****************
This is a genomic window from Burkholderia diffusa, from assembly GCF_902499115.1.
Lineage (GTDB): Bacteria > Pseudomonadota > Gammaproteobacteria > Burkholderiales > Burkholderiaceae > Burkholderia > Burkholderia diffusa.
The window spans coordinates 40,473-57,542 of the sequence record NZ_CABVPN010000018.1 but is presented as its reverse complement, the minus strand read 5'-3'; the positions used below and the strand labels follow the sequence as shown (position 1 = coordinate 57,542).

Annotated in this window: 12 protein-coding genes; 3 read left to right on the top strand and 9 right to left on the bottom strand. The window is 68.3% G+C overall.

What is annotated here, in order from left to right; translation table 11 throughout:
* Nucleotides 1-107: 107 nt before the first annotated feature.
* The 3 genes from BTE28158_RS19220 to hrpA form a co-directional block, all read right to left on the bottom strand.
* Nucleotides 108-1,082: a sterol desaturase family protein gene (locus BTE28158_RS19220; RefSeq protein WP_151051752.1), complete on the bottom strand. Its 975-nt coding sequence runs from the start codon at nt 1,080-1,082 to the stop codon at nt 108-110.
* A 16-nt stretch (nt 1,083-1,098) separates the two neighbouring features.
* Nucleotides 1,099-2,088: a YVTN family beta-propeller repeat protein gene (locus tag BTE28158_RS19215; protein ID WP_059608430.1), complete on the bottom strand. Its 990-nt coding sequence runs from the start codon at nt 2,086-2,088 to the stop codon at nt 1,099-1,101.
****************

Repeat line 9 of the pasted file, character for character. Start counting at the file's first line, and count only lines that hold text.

* A 16-nt stretch (nt 1,083-1,098) separates the two neighbouring features.